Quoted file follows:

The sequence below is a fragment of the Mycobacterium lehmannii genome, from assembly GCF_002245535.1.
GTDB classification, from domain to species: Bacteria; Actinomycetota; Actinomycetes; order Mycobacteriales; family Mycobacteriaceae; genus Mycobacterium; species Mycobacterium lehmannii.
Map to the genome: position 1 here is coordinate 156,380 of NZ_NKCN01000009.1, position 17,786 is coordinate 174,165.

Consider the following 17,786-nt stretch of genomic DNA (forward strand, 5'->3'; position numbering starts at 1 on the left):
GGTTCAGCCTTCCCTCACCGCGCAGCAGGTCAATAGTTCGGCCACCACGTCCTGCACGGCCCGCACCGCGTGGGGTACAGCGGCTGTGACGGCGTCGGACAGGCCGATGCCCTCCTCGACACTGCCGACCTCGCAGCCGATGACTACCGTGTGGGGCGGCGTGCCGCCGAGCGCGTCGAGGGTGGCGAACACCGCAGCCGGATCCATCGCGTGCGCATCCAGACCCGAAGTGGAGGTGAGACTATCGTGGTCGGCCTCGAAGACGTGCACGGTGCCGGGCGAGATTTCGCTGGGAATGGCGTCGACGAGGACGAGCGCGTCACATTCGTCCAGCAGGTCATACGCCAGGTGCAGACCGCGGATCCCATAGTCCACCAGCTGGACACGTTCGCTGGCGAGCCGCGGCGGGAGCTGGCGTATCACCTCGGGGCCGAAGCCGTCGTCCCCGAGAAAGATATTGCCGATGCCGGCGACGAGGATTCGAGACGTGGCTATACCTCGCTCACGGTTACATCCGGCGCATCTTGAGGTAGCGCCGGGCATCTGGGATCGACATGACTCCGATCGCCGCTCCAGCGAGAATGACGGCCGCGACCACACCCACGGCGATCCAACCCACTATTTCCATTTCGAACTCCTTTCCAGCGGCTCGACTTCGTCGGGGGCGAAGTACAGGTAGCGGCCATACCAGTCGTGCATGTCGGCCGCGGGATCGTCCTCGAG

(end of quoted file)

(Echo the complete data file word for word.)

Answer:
The sequence below is a fragment of the Mycobacterium lehmannii genome, from assembly GCF_002245535.1.
GTDB classification, from domain to species: Bacteria; Actinomycetota; Actinomycetes; order Mycobacteriales; family Mycobacteriaceae; genus Mycobacterium; species Mycobacterium lehmannii.
Map to the genome: position 1 here is coordinate 156,380 of NZ_NKCN01000009.1, position 17,786 is coordinate 174,165.

Consider the following 17,786-nt stretch of genomic DNA (forward strand, 5'->3'; position numbering starts at 1 on the left):
GGTTCAGCCTTCCCTCACCGCGCAGCAGGTCAATAGTTCGGCCACCACGTCCTGCACGGCCCGCACCGCGTGGGGTACAGCGGCTGTGACGGCGTCGGACAGGCCGATGCCCTCCTCGACACTGCCGACCTCGCAGCCGATGACTACCGTGTGGGGCGGCGTGCCGCCGAGCGCGTCGAGGGTGGCGAACACCGCAGCCGGATCCATCGCGTGCGCATCCAGACCCGAAGTGGAGGTGAGACTATCGTGGTCGGCCTCGAAGACGTGCACGGTGCCGGGCGAGATTTCGCTGGGAATGGCGTCGACGAGGACGAGCGCGTCACATTCGTCCAGCAGGTCATACGCCAGGTGCAGACCGCGGATCCCATAGTCCACCAGCTGGACACGTTCGCTGGCGAGCCGCGGCGGGAGCTGGCGTATCACCTCGGGGCCGAAGCCGTCGTCCCCGAGAAAGATATTGCCGATGCCGGCGACGAGGATTCGAGACGTGGCTATACCTCGCTCACGGTTACATCCGGCGCATCTTGAGGTAGCGCCGGGCATCTGGGATCGACATGACTCCGATCGCCGCTCCAGCGAGAATGACGGCCGCGACCACACCCACGGCGATCCAACCCACTATTTCCATTTCGAACTCCTTTCCAGCGGCTCGACTTCGTCGGGGGCGAAGTACAGGTAGCGGCCATACCAGTCGTGCATGTCGGCCGCGGGATCGTCCTCGAG